Table of Contents
Securing Remote Secure Shell (SSH) Access
If you need to login to your node using SSH remotely, the following will help you avoid unauthorized access to your node.
Exposing the default SSH port 22 to the internet and leaving root logins enabled (the default in the CentOS IRLP build) is not a good practice and will attract a constant barrage of attempts to gain access to your system. If you have a weak root password set, it can be a matter of hours until something or someone has gained access.
Using strong passwords is a good idea, if you have trouble remembering strong passwords make a note of them in a notebook or other non-electronic form, or in such a way as not to identify what it's for.
Disable Root Logins
By default with SSH you can login directly using the root username and password. Since it is a given that every Linux and Unix system has a user called root, this is the obvious choice for an attacker to use and it gives them super user access with no further effort.
We can disable logging in directly as root via SSH, after this change you'll need to login as a standard user and if root privileges are needed issue
su -, you'll then be prompted for the root password. Once you have finished
Ctrl D to exit back to the previous user. From the console - that is the keyboard and monitor connected to your node, you can still login directly as root.
- As root edit
/etc/ssh/sshd_config, find and change the
PermitRootLoginoption to read
PermitRootLogin no. Save, and restart sshd with
- Now you can either set a password on the IRLP
repeateruser or add your own user account. To (re)set the repeater password as root issue the following command
passwd repeaterand follow the prompts. You will now use this username and password when using SSH to login.
- If you are doing this change remotely, open another SSH session and test logging in as repeater or with your own user account, and switching to the root account before you close your current session. Otherwise you could potentially lock your self out of the system until you can gain access to the console to straighten things out.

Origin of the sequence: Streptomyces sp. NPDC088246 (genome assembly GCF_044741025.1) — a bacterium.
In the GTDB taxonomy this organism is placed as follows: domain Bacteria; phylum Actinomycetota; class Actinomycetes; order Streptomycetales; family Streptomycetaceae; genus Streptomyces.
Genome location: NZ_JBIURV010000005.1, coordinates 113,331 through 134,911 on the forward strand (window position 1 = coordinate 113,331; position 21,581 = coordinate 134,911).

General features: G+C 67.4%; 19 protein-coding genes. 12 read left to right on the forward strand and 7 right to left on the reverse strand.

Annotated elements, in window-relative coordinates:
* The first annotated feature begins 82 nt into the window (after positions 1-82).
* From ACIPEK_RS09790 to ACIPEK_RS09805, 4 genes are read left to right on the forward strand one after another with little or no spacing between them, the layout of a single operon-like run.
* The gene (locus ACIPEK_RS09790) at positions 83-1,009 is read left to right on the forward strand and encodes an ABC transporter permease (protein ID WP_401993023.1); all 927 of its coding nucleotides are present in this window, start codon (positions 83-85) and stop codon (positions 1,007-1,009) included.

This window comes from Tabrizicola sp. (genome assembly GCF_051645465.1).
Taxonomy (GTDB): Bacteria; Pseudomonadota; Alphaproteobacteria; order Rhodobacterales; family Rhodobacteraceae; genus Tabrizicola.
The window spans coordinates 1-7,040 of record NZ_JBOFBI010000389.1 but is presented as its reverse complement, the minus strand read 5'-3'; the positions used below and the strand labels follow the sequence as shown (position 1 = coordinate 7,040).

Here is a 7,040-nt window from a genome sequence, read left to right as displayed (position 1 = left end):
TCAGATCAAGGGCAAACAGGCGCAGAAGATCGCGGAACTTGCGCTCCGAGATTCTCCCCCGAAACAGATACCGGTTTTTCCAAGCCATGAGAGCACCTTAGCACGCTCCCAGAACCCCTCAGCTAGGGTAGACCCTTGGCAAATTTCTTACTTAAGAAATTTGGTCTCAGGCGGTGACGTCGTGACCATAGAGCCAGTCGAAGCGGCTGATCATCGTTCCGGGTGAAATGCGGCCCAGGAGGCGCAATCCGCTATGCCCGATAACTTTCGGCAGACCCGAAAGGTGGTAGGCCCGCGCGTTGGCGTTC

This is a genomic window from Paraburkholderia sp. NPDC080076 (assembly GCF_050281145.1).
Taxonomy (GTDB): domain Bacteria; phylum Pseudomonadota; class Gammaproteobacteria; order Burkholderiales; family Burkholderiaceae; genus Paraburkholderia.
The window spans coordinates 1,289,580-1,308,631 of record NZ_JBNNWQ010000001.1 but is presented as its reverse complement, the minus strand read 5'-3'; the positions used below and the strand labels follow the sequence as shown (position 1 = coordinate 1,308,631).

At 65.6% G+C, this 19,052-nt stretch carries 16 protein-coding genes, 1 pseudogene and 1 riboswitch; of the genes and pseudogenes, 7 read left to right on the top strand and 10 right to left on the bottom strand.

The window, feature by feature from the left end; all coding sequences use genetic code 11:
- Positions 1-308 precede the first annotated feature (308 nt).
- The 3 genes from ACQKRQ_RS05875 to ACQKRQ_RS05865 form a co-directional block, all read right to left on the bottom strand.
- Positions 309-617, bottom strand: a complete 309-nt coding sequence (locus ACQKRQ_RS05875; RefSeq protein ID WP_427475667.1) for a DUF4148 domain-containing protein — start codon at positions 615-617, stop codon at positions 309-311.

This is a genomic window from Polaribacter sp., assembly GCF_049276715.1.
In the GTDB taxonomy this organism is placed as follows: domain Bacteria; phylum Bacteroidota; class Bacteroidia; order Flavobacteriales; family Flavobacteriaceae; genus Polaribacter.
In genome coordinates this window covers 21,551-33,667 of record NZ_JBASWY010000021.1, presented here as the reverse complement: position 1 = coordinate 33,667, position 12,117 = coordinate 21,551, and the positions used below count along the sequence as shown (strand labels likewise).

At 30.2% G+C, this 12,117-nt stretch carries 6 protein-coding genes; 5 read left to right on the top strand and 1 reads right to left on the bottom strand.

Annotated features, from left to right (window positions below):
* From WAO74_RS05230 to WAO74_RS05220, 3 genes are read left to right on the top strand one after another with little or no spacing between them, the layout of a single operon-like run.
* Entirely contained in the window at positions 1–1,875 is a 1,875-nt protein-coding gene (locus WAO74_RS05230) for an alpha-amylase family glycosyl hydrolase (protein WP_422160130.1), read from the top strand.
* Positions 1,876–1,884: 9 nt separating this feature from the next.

It is also a good practice to avoid using the root account unless you really need to be the super user to do something, one typo can hose an entire system before you know it's even happened. I managed to wipe most of the file system on a Unix system once, luckily it was on a test system, and with the OS install CD and yesterdays backup tape in hand I had the system restored to its previous state with-in a couple hours. If you have no disaster recovery plan, you can spend hours or even days piecing a system back-together.
The default SSH port 22 is where anything and everything will try when looking for Linux and Unix hosts to compromise.
If you currently have port 22 open to the world, as root
tail -f /var/log/secure to see who passing by has been “knocking on your door”, you'll more than likely see attempts scrolling by.
Ctrl C to exit.
Using a non-standard port will avoid most of the attention. In this example we'll use port 22500. Any high port number of your choice is generally OK.
There are two ways of doing this:
- In some routers, the port forwarding configuration allows you to redirect target port. For example port 22500 externally can be mapped to port 22 internally to your IRLP system.
- If your router does not support redirecting the target port, the configuration of sshd can be changed to listen on a non-standard port. As root edit
/etc/ssh/sshd_config, find the line with
Port 22and under it on a new line add
Port 22500. Save the file, and restart sshd
/etc/init.d/sshd restart. Restarting sshd will not disconnect an existing session.
- In each case preserve the port 22 forwarding you may already have in place, and add an additional port forward for the new port and test it by updating the settings in your SSH client and open a new session. Once you're happy everything is working as expected you can remove or disable forwarding for port 22, then check you can no longer connect on port 22 to be sure.